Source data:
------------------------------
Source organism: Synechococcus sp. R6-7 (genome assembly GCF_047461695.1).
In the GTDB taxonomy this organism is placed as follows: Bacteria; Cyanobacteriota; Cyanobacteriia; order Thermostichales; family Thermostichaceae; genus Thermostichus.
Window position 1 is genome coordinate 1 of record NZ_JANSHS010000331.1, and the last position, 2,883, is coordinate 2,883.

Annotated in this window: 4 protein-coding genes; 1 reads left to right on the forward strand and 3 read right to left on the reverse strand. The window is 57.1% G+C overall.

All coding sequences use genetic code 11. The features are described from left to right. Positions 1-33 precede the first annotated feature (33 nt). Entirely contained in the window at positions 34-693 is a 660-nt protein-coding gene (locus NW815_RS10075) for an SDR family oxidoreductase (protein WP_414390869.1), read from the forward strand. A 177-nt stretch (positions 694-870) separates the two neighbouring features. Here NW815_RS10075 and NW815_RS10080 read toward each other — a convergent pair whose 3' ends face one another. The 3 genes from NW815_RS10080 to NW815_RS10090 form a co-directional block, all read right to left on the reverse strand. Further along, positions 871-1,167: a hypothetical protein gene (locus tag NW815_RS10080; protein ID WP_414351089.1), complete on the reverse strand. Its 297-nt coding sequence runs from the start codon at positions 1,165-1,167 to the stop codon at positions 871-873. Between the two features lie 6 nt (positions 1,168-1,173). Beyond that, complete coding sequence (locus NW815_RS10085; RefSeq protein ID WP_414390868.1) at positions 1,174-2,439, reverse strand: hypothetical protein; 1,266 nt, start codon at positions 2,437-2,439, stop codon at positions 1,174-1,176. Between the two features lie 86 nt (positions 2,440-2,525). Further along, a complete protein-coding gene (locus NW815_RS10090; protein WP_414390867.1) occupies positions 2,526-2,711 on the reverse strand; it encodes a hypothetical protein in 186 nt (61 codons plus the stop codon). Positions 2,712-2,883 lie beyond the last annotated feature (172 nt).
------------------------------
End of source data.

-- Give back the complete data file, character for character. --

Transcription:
Source organism: Synechococcus sp. R6-7 (genome assembly GCF_047461695.1).
In the GTDB taxonomy this organism is placed as follows: Bacteria; Cyanobacteriota; Cyanobacteriia; order Thermostichales; family Thermostichaceae; genus Thermostichus.
Window position 1 is genome coordinate 1 of record NZ_JANSHS010000331.1, and the last position, 2,883, is coordinate 2,883.

Annotated in this window: 4 protein-coding genes; 1 reads left to right on the forward strand and 3 read right to left on the reverse strand. The window is 57.1% G+C overall.

All coding sequences use genetic code 11. The features are described from left to right. Positions 1-33 precede the first annotated feature (33 nt). Entirely contained in the window at positions 34-693 is a 660-nt protein-coding gene (locus NW815_RS10075) for an SDR family oxidoreductase (protein WP_414390869.1), read from the forward strand. A 177-nt stretch (positions 694-870) separates the two neighbouring features. Here NW815_RS10075 and NW815_RS10080 read toward each other — a convergent pair whose 3' ends face one another. The 3 genes from NW815_RS10080 to NW815_RS10090 form a co-directional block, all read right to left on the reverse strand. Further along, positions 871-1,167: a hypothetical protein gene (locus tag NW815_RS10080; protein ID WP_414351089.1), complete on the reverse strand. Its 297-nt coding sequence runs from the start codon at positions 1,165-1,167 to the stop codon at positions 871-873. Between the two features lie 6 nt (positions 1,168-1,173). Beyond that, complete coding sequence (locus NW815_RS10085; RefSeq protein ID WP_414390868.1) at positions 1,174-2,439, reverse strand: hypothetical protein; 1,266 nt, start codon at positions 2,437-2,439, stop codon at positions 1,174-1,176. Between the two features lie 86 nt (positions 2,440-2,525). Further along, a complete protein-coding gene (locus NW815_RS10090; protein WP_414390867.1) occupies positions 2,526-2,711 on the reverse strand; it encodes a hypothetical protein in 186 nt (61 codons plus the stop codon). Positions 2,712-2,883 lie beyond the last annotated feature (172 nt).